Housing sales in Turkey dropped 29.1% year-on-year in June but doubled the May figure, official data showed Monday.
A total of 134,731 residential properties changed hands last month, versus some 59,166 units sold in May, according to the Turkish Statistical Institute (TurkStat) data.
A record 190,000 and 230,000 houses were sold in June and July last year, a trend that was mainly driven by cheap credit, as the central bank lowered its policy rate to fend off the impact of the coronavirus pandemic and state banks ramped up lending.
The monetary authority said that the tightening has caused loans to follow a moderate trend.
The trend was disrupted by a strict nationwide lockdown that covered the first half of May to curb the rise in daily COVID-19 cases. Home sales in the month surged 16.2% versus a year ago but still marked the lowest level in a year.
Separate data Monday showed the construction cost index surged 4.41% month-on-month in May and 39.56% from a year ago. It marked the fastest pace in two-and-a-half years since October 2018.
Sales in June also surged on high demand from foreign buyers, who purchased 4,748 homes, a 185.3% year-on-year increase, the data showed.
The rise in borrowing costs has continued to weigh in on mortgage sales, which fell 75.1% last month from a year earlier to 28,878 units, accounting for 21.4% of the total sales.
They still marked an almost threefold surge from 10,560 a month ago.
Istanbul, the country’s largest city by population and one of its top tourist centers, took the largest share of house sales in June with 19.2%, or 25,833 units.
The capital Ankara and the Aegean province of Izmir racked up 13,401 and 7,522 of total home sales, respectively.
Residential properties sold from January through June were down 11.5% year-on-year to 552,812, the data showed.
Cheap loans extended to ease the economic fallout from the pandemic drove the 11.2% year-on-year rise in the overall sales in 2020, when nearly 1.5 million houses, an all-time high, changed hands.
Of the overall figure in the first half of the year, 167,878 were new houses and the rest were second-hand sales.
Mortgage sales amounted to 104,168, down 60.9% year-on-year. They accounted for 19% of the total figure in the first half.
Sales to foreign buyers marked the best January-June period ever as they topped the 20,000 level for the first time.
Sales in the period saw a nearly 44% year-on-year increase to some 20,488, the data showed.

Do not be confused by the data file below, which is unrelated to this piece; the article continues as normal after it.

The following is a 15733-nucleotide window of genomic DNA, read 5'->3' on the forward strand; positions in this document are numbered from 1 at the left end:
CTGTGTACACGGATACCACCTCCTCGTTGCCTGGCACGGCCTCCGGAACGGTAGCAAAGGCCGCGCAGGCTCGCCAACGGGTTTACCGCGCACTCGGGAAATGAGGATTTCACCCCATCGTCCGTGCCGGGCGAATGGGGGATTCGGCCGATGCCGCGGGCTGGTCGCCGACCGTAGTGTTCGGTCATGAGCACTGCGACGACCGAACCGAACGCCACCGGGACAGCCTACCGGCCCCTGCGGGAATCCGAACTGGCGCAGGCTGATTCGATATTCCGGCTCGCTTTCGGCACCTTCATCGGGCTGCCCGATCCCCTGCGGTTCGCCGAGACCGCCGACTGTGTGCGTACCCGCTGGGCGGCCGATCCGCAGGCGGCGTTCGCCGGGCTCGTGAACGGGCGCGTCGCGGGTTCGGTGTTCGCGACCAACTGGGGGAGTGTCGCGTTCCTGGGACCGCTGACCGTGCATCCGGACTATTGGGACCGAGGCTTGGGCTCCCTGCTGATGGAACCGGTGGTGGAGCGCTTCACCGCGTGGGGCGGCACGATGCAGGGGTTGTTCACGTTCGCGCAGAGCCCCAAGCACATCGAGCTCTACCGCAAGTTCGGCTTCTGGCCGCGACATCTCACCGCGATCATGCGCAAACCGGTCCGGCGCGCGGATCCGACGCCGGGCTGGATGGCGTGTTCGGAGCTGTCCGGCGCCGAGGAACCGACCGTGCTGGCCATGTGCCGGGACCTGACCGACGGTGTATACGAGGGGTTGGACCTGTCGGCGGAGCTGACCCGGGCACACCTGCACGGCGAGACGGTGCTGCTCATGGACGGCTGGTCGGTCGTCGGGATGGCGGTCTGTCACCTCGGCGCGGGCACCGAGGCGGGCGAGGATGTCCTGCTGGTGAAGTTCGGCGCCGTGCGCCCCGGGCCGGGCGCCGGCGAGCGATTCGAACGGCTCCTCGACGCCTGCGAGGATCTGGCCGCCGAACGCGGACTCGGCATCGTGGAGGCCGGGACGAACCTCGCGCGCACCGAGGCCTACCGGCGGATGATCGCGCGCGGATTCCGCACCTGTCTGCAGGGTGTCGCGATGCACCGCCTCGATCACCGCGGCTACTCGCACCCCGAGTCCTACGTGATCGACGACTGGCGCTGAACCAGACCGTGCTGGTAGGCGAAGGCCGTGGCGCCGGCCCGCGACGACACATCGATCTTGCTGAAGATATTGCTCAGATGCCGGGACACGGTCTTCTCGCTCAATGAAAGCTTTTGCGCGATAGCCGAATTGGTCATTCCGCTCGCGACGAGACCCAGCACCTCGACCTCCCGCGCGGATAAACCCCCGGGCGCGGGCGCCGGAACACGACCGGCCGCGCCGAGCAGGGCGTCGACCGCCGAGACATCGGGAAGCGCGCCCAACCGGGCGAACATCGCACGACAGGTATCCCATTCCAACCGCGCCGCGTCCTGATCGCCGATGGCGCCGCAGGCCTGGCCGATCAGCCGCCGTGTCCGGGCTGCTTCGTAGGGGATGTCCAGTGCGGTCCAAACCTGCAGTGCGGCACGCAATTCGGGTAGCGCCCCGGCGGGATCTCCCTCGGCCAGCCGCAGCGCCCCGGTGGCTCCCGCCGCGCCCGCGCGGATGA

Istanbul again enjoyed the lion’s share of the sales to foreigners, with 10,108 units.
The Mediterranean holiday resort city of Antalya followed with 3,990 properties, while Ankara came third with 1,276.
Iranian citizens made up the largest group among nations as they bought 3,070 houses in the country in the first half.
They were followed by Iraqis with 3,019, Russians with 1,759, Afghans with 1,277, and Kazakhs with 787 units.
Industry representatives say the performance boosted the industry’s morale.
Ömer Faruk Akbal, the chairperson of the Real Estate International Promotion Association (GIGDER), particularly stressed the ongoing positive impact of the accelerated COVID-19 vaccination campaign, reopening of the air traffic as well as surging mobility in tourism.
Helmann Yapı Chairperson Selman Özgün said the first-half figures were a prelude to the year-end record sales.
“Thanks to factors such as the summer, the tourist season, the reopening of flights, the lifting of restrictions, our expectation for the end of the year is now at least 50,000 units,” Özgün said, referring to sales to foreign buyers.
He noted some $7 billion (TL 60 billion) is expected to be generated in revenues from house sales to foreigners this year.
“The 2025 target is $20 billion. We are doing everything we can to increase both sales figures and revenue. The sale of real estate to a foreigner is very important in terms of foreign currency inflow,” Özgün said.
“In this regard, Turkey has very important advantages, such as closing its current account deficit, and foreigners who buy houses contribute to the economy by spending much more while staying.”
Bahaş Holding CEO Abdüssamet Bahadır meanwhile said the downward trend in sales to locals was temporary, expressing expectations it would reverse in the coming months.
“Especially at a time when the tourism sector is starting to move and expats are entering the country, it would be a very realistic attitude to be optimistic about the near future,” Bahadır noted.
He suggested that foreigners have ramped up their budgets allocated for residential properties by around 20% versus a period prior to the pandemic.
“With the interest of expats, the sector currently in the recovery process will see the figures turn higher.”
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